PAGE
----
17 Restaurant in the Alden-Houston has a new executive chef, Wesley Morton.
17 has had a string of talented chefs come and go. That isn't a bad thing. The frequent infusions of new blood let us see what is going on in that national food scene.
The national hotel chef scene
The American restaurant system is a lot like the hierarchical French model. Baby chefs come out of culinary school. Then they train as underling chefs at many different restaurants as they slowly rise up the ranks. Many of these restaurants happen to be in hotels.
The result of all this moving is that the top young chefs get to know each other. They all speak the same language. They follow many of the same trends.
Take Wesley Morton. After culinary school, he worked in D.C. at Circle Bistro, Cityzen Restaurant, and Citronelle (D.C.'s best restaurant). He last worked in Half Moon Bay, California at the Ritz Carlton's restaurant.
The next step is natural. For your first exec chef job, you start in a small, elegant hotel restaurant in some backwater market, or in this case, downtown Houston.
Morton's stated themes
17's website lays out Morton's themes, which happen to be many of the current culinary trends:
•local foods: "his passion for bringing the 'farm to the table'"
•seasonal ingredients: "his philosophy of creating dishes that are at their seasonal peak in terms of flavor and eye appeal"
•organic: "I hope to play an instrumental role in helping change the way Houstonians eat in terms of local, fresh, and organic."
The unstated theme: minimalism
17's website doesn't mention the most accurate description of Morton's approach -- minimalism. His dishes focus on simplicity, with remarkably few ingredients and basic flavors.
Consider Morton's ceasar salad, called "gita's baby romaine." Under Chef Ryan Pera, 17 served a wacky, fried ceasar salad. [Correction: the fried salad was prior chef Jeff Armstrong's creation, even though it was served for a while under Pera]. Morton returns it to basics: large strips of romaine leaves stacked in neat rows, with a light dressing on each leaf, a few crutons scattered around the edge of the plate, and a single large anchovy draped across the middle.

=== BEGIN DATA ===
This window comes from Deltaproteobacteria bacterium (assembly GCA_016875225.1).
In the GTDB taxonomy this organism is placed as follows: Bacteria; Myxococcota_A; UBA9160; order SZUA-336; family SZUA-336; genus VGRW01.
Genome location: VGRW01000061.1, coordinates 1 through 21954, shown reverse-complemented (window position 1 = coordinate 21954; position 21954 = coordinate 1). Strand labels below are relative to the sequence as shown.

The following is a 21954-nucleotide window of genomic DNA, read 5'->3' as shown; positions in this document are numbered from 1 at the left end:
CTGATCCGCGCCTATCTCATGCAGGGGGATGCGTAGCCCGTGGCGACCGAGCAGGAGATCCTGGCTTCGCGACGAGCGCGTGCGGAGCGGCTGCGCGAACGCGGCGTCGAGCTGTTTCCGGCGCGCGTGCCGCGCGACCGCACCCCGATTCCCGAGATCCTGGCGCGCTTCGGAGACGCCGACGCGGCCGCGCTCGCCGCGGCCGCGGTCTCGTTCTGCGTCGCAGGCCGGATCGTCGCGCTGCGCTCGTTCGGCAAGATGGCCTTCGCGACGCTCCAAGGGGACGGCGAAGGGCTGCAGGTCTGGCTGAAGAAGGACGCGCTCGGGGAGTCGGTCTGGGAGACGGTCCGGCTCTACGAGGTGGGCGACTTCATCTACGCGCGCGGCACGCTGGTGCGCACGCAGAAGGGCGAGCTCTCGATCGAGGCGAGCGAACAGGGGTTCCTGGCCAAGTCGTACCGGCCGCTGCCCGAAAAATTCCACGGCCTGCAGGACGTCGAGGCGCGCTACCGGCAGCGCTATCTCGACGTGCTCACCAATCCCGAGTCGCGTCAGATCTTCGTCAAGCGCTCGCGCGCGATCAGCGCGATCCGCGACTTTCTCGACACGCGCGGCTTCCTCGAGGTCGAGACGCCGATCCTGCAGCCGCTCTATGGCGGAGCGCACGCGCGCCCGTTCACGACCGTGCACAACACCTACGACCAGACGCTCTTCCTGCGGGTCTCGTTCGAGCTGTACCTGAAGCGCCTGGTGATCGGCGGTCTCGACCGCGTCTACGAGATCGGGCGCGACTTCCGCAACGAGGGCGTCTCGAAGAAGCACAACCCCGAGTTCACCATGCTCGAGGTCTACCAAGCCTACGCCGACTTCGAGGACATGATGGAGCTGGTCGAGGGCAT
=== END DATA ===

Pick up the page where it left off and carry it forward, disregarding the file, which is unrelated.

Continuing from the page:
Similarly, "crudo of kona kampachi" is a beautifully simple dish raw fish, dressed with lime juice and sea salt, and served with thin slices of cucumber and baby shiso leaves. The lime and granules of salt highlighted the flavors of this fish, making it much more interesting than the sashimi version served in many sushi restaurants. But it was the spirit of minimalism that guided the appearance, distinct flavors, and small size of this dish.
My only question: if Morton is so high on local foods, why use a Hawaiian kona kampachi, a type of amberjack, when we have outstanding amberjack right here in the Gulf?
Under the header "local market fish," the special was king salmon. Again, king salmon is hardly a local fish, but I guess you can buy at "local markets." The waiter said it would be served with morels. I told him, "Morels, really? those are my favorite mushroom." He assured me it had morels. When it arrived, it had a completely different kind of mushroom, probably a chanterelle. Deprived of morels, I still enjoyed the dish. The salmon was thick and cooked rare. It sat atop a small bed of soft potato gnocchi and mushrooms. On the side was a small dab of tartar sauce -- not the kind you get in Luby's, but a delicious, smooth, herbed tartar sauce.
Perhaps the best dish of the night was an heirloom tomato salad. The tomatoes were a mix of different sizes and colors, all tasty. They were served with baby arugula and burrata cheese, from Puglia, Italy (hardly local). If the dish had stopped there, it would have fit perfectly into Morton's minimalist aesthetic. But it was topped with a delicious, fried squash blossom stuffed with a soft cheese. This one excess made the dish a home run.
Morton undercuts his "local" theme by serving salmon from Alaska, amberjack from Hawaii, and cheese from Italy. But the truth is, Houston does not have a wealth of great local ingredients. And the market for good local ingredients may have been locked in by Monica Pope. So in Houston, unless you are Monica, you almost have to ship in some non-local foods to make a good meal. [Correction: Ok, that was a silly exaggeration. But seriously, in Houston good local foods take a lot of work to find.]
Morton's real theme -- minimalism -- works. Minimalism is hard to pull off. You have to have great ingredients. You have to use smart techniques to highlight an ingredient's flavors without changing them. And you have to have thoughtful ingredient pairings. This type of approach is hard work.
But when it does work, minimalism can bring out the pure flavors of distinct ingredients. It can make you look at an ordinary ingredient in a new light. And it can make you feel good because you know exactly what you are eating.
I recommend that you try Wesley Morton's minimalist cooking at 17 before he moves on to bigger and better things.